Anzac Day commemorations are, very obviously, a classic example of the ‘banal nationalism’ identified and studied by Michael Billig (1995). Billig argued that social research focused just on the exotic and the extraordinary aspects of nationalism ignored the importance of the everyday ‘flagging’ of nation. His concern instead was with the mundane practices sustaining and naturalizing the ideological habits of national fixation. These practices, he suggested, were especially prevalent in established nations. Like other ‘special’ national days, Anzac Day commemorations are towards the ‘hotter end’ of banal nationalism. The dawn services are more explicit, vivid and evocative than, for example, the New Zealand flag flying from the Auckland Harbour Bridge, seen every day by thousands of motorists. Anzac commemorative events reflexively and deliberately try to ignite the “mysticism of people and place” (Billig, 1995, p. 94) so central to evocations of national identity. But, these are routine rituals nonetheless.
In this chapter in honour of Mick Billig’s contribution to social research, I want to focus on the various and contested affects of banal nationalism and consider how best to conceptualize these. This might seem a perverse way of celebrating Billig’s work. Emotion is a currently fashionable topic for sure, and there is a substantial ‘turn to affect’ (Clough with Halley, 2007) sweeping the social sciences. But, this new ‘turn’ is frequently presented as a move beyond the study of the topics Mick Billig made his own - discourse, representation, rhetoric, ideology and the activities of arguing, puzzling, and thinking (Billig, 1987; 1991; 1995; 1999). Especially in cultural geography (Anderson, 2006; McCormack, 2003; Thrift, 2008), but also in cultural studies (Brennan, 2004), in politics (Protevi, 2009), in psychosocial research (Baraitser and Frosh, 2007), and in critical psychology (Blackman and Cromby, 2007), research on affect is often presented as a reaction against discourse studies. It is seen as a new focus on a core aspect ignored and neglected by previous decades of social researchers.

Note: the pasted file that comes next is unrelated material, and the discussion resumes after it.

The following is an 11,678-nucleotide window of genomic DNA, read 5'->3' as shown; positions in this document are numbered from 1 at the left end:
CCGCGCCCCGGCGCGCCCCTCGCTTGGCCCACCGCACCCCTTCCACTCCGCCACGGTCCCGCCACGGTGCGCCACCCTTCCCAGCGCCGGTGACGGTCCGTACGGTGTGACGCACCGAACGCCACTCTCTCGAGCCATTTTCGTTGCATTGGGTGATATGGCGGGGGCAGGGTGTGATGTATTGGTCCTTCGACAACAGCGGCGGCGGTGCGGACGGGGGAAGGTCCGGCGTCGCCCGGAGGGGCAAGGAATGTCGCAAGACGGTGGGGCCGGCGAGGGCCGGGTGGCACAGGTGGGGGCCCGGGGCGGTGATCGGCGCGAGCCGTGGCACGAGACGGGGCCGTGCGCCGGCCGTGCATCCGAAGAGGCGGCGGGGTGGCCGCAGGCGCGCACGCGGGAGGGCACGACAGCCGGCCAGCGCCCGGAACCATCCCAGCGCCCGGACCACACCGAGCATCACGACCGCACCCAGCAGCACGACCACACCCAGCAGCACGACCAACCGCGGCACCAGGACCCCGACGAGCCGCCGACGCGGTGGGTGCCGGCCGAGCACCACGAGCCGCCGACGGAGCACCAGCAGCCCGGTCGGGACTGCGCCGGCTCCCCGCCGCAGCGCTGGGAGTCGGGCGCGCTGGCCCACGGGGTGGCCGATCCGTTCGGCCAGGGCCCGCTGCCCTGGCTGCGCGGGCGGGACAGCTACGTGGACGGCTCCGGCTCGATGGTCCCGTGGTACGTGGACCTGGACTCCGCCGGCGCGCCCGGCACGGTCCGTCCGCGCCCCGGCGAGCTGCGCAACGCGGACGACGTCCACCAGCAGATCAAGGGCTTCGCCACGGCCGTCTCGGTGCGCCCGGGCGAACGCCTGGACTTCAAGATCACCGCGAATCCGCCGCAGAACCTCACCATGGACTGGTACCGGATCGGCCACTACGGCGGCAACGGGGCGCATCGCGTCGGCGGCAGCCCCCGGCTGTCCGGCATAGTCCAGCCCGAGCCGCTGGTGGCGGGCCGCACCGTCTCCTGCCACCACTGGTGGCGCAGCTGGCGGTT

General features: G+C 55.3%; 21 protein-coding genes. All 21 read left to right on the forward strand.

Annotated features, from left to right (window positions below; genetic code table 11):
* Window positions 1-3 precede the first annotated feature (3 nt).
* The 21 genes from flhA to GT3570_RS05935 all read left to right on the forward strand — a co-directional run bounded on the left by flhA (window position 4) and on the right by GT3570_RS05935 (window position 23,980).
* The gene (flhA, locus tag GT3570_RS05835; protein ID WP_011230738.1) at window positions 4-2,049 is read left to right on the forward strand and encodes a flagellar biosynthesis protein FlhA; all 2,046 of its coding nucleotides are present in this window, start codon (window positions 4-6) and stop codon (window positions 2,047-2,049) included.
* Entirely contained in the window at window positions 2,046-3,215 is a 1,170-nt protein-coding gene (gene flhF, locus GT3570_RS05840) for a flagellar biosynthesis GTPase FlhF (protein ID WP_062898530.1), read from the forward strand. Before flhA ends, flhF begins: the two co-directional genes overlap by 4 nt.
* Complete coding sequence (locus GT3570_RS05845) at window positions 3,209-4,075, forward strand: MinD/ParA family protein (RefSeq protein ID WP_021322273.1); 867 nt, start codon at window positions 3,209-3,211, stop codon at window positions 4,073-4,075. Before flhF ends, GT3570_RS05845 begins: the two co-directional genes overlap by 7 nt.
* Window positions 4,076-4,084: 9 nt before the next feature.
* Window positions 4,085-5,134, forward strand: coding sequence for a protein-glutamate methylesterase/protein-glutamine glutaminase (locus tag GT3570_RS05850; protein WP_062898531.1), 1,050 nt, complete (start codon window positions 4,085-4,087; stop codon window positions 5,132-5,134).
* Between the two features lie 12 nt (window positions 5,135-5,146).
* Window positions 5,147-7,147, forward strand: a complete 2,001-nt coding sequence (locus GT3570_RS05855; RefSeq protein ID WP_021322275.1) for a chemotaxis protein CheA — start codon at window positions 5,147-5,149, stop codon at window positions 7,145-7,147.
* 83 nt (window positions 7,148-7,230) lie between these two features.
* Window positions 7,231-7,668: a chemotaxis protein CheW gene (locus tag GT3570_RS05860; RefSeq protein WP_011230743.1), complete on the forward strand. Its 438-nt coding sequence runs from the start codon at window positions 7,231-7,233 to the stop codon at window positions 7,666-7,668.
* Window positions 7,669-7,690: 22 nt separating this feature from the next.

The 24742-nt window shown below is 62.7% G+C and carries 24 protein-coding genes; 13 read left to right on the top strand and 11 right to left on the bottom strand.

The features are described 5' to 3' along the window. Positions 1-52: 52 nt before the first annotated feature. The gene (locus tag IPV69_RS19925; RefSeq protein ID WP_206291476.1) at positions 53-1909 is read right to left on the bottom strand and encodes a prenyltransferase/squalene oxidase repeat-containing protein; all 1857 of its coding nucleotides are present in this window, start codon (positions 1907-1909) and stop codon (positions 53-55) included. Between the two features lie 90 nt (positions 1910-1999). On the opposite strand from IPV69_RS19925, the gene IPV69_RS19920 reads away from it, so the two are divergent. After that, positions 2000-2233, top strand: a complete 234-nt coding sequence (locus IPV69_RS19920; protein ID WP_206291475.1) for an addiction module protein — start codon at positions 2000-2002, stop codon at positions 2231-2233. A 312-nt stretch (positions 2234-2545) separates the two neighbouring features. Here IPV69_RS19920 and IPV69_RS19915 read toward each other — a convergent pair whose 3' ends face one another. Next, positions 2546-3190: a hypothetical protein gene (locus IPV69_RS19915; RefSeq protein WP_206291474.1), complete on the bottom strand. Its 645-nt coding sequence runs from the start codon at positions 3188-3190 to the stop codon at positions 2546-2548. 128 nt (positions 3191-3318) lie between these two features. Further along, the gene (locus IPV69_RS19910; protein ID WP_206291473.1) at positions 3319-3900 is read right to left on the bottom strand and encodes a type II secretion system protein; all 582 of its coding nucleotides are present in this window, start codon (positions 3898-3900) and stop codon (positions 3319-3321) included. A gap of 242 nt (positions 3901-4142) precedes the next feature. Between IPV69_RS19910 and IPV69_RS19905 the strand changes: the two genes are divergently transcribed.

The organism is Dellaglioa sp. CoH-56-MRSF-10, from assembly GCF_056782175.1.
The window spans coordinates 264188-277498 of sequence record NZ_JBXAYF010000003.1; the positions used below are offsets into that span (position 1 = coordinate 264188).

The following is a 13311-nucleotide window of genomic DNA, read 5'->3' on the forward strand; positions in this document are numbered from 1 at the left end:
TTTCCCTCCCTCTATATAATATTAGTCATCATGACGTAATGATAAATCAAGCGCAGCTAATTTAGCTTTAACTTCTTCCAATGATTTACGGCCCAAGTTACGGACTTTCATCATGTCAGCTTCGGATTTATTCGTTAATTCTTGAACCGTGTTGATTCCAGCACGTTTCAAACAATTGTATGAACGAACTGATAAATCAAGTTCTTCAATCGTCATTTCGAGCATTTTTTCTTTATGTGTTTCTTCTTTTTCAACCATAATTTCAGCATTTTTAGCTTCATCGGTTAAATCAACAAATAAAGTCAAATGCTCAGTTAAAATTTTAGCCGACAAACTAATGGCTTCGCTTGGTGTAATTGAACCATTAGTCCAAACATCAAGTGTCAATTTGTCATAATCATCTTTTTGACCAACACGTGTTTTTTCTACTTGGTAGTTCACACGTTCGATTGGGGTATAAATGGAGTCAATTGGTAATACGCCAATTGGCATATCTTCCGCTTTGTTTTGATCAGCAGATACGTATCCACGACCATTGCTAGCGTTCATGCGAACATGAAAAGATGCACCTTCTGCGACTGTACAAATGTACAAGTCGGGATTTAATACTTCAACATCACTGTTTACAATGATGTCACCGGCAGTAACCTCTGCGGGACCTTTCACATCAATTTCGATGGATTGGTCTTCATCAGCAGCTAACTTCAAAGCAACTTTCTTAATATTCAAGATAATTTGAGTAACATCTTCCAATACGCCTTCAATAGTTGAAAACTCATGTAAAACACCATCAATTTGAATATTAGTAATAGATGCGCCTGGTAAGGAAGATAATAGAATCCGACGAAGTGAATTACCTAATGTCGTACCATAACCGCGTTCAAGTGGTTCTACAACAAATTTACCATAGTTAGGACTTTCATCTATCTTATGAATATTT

Affect and Discourse – What’s the Problem? From Affect as Excess to Affective/Discursive Practice (2013)
The recent ‘turn to affect’ in social and cultural research has been built on the notion of affect as a kind of excess. Affect is contrasted with the discursive and the cognitive, and distinguished from ‘domesticated’ emotion. The focus is on the presumed direct hit of events on bodies and on what is sensed rather than known. This formulation in combination with the need for new methods has disconnected discourse studies from research on affect. In common with other recent critics, I argue that the formulation of affect as an excess is unsustainable. I focus here, however, on the methodological consequences. The objective of affect research is to produce textured, lively analyses of multiple modes of engagement and to understand the working of power through patterns of assemblage. Intriguingly, fine-grain studies of discursive practice might realize these aims more effectively than some new, ‘non-representational’ methodological approaches. I contrast one example of non-representational empirical investigation with an example of discursive research on normative episodic sequences. My general aim is to build a more productive dialogue between rich traditions in discourse studies and new lines of research on affect and emotion.
Feeling Rules, Atmospheres and Affective Practice: Some Reflections on the Analysis of Emotional Episodes (2013)
One of the intriguing features of affect and emotion is that it can provide spectacular demonstrations of the limits of human agency. Affect can arrive ‘unbidden’, to use psychologist Paul Ekman’s (1994) term. We simply find ourselves ‘in a state’ (Baraitser & Frosh, 2007; also Probyn, 2005), taken over by grief, anxiety, rage or euphoria. Or perhaps we discover we are infused by some turbulence of body/mind that as yet has no shape, but which is intensely diverting nonetheless. The neuroscientist, Antonio Damasio (1999: 49), has argued that emotion could be as ‘uncontrollable as a sneeze’. The imminent and inconvenient arrival of strong affect, such as floods of tears, or the rise of panic, might be registered, but dodging or weaving is in vain. Distracting ruses fail, and affect itself has become the active agent.